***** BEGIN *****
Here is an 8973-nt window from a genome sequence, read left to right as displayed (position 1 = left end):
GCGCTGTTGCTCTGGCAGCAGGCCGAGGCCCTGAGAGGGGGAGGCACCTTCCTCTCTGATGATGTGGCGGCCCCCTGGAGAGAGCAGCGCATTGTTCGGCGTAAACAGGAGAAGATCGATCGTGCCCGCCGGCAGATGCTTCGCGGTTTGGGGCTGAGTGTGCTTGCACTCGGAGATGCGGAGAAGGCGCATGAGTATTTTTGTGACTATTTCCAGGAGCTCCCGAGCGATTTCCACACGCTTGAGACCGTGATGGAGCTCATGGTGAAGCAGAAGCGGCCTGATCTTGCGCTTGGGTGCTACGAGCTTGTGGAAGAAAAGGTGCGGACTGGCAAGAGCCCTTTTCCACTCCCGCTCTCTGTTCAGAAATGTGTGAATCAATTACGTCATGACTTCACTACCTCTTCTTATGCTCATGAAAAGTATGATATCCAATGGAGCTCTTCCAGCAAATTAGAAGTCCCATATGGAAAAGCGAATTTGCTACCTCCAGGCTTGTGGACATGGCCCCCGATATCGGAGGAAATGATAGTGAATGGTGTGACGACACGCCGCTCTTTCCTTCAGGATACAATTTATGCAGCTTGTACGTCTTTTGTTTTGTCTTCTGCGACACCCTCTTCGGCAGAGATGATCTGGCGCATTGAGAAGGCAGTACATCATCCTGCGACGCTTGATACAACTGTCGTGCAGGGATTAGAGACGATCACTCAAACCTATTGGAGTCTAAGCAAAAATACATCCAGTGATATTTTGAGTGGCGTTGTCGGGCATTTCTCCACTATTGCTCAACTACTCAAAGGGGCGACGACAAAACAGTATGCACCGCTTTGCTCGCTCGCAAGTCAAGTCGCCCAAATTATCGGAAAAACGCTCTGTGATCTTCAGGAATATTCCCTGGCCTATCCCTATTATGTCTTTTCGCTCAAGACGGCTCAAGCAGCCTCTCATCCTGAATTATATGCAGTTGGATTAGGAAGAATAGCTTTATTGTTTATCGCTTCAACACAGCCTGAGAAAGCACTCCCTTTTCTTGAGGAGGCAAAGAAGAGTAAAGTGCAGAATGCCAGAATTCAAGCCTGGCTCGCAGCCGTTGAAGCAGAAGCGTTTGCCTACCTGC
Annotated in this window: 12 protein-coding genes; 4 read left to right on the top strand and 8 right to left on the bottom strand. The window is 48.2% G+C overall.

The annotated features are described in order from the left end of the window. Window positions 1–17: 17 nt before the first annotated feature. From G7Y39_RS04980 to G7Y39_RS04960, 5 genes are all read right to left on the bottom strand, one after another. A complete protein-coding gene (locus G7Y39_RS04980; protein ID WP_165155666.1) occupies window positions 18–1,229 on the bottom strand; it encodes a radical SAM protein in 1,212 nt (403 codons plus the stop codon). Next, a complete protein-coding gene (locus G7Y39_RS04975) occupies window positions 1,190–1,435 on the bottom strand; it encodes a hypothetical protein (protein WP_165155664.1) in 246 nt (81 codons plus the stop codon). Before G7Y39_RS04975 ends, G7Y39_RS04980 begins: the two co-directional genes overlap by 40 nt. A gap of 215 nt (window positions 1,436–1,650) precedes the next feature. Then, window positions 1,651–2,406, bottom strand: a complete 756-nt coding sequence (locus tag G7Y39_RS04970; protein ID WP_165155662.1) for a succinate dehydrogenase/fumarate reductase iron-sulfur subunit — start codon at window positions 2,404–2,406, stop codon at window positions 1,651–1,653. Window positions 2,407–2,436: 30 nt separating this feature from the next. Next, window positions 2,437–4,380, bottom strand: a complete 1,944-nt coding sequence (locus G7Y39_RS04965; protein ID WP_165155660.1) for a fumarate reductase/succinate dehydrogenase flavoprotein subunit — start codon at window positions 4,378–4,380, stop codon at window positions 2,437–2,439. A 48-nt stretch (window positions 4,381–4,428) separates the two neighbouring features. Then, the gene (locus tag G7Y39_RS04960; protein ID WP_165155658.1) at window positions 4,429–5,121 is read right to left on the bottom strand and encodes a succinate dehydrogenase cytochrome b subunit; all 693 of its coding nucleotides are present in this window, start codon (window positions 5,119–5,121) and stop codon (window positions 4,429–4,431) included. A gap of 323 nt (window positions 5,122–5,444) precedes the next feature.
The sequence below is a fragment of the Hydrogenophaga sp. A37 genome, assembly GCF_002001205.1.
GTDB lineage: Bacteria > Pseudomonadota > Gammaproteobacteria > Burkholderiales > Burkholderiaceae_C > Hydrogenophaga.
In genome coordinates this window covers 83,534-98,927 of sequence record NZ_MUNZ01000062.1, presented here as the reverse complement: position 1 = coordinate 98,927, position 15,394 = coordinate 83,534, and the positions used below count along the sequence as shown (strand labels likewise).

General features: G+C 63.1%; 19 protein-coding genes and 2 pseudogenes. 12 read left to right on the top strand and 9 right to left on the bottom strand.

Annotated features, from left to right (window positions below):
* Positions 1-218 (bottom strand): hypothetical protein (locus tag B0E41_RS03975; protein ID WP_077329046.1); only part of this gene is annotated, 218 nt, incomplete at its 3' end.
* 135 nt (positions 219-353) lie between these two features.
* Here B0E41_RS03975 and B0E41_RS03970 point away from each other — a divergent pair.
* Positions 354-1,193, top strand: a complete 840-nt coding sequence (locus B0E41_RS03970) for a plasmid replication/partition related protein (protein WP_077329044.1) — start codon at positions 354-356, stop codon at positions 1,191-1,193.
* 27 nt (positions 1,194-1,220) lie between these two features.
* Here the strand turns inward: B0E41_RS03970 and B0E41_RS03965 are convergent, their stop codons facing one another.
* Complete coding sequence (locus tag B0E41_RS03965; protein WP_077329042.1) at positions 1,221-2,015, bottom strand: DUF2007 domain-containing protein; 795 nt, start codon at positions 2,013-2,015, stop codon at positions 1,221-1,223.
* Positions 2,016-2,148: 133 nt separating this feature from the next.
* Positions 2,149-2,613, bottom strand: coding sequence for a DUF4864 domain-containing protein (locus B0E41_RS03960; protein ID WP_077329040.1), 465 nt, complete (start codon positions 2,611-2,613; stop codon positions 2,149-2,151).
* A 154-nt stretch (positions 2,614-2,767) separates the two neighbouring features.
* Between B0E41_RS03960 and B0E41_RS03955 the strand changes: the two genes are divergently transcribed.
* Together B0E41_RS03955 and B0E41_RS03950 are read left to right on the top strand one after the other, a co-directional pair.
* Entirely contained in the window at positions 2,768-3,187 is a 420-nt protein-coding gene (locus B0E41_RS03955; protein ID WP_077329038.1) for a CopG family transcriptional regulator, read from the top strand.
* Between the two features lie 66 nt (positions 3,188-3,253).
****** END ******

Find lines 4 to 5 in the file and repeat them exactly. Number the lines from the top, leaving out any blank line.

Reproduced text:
The annotated features are described in order from the left end of the window. Window positions 1–17: 17 nt before the first annotated feature. From G7Y39_RS04980 to G7Y39_RS04960, 5 genes are all read right to left on the bottom strand, one after another. A complete protein-coding gene (locus G7Y39_RS04980; protein ID WP_165155666.1) occupies window positions 18–1,229 on the bottom strand; it encodes a radical SAM protein in 1,212 nt (403 codons plus the stop codon). Next, a complete protein-coding gene (locus G7Y39_RS04975) occupies window positions 1,190–1,435 on the bottom strand; it encodes a hypothetical protein (protein WP_165155664.1) in 246 nt (81 codons plus the stop codon). Before G7Y39_RS04975 ends, G7Y39_RS04980 begins: the two co-directional genes overlap by 40 nt. A gap of 215 nt (window positions 1,436–1,650) precedes the next feature. Then, window positions 1,651–2,406, bottom strand: a complete 756-nt coding sequence (locus tag G7Y39_RS04970; protein ID WP_165155662.1) for a succinate dehydrogenase/fumarate reductase iron-sulfur subunit — start codon at window positions 2,404–2,406, stop codon at window positions 1,651–1,653. Window positions 2,407–2,436: 30 nt separating this feature from the next. Next, window positions 2,437–4,380, bottom strand: a complete 1,944-nt coding sequence (locus G7Y39_RS04965; protein ID WP_165155660.1) for a fumarate reductase/succinate dehydrogenase flavoprotein subunit — start codon at window positions 4,378–4,380, stop codon at window positions 2,437–2,439. A 48-nt stretch (window positions 4,381–4,428) separates the two neighbouring features. Then, the gene (locus tag G7Y39_RS04960; protein ID WP_165155658.1) at window positions 4,429–5,121 is read right to left on the bottom strand and encodes a succinate dehydrogenase cytochrome b subunit; all 693 of its coding nucleotides are present in this window, start codon (window positions 5,119–5,121) and stop codon (window positions 4,429–4,431) included. A gap of 323 nt (window positions 5,122–5,444) precedes the next feature.
The sequence below is a fragment of the Hydrogenophaga sp. A37 genome, assembly GCF_002001205.1.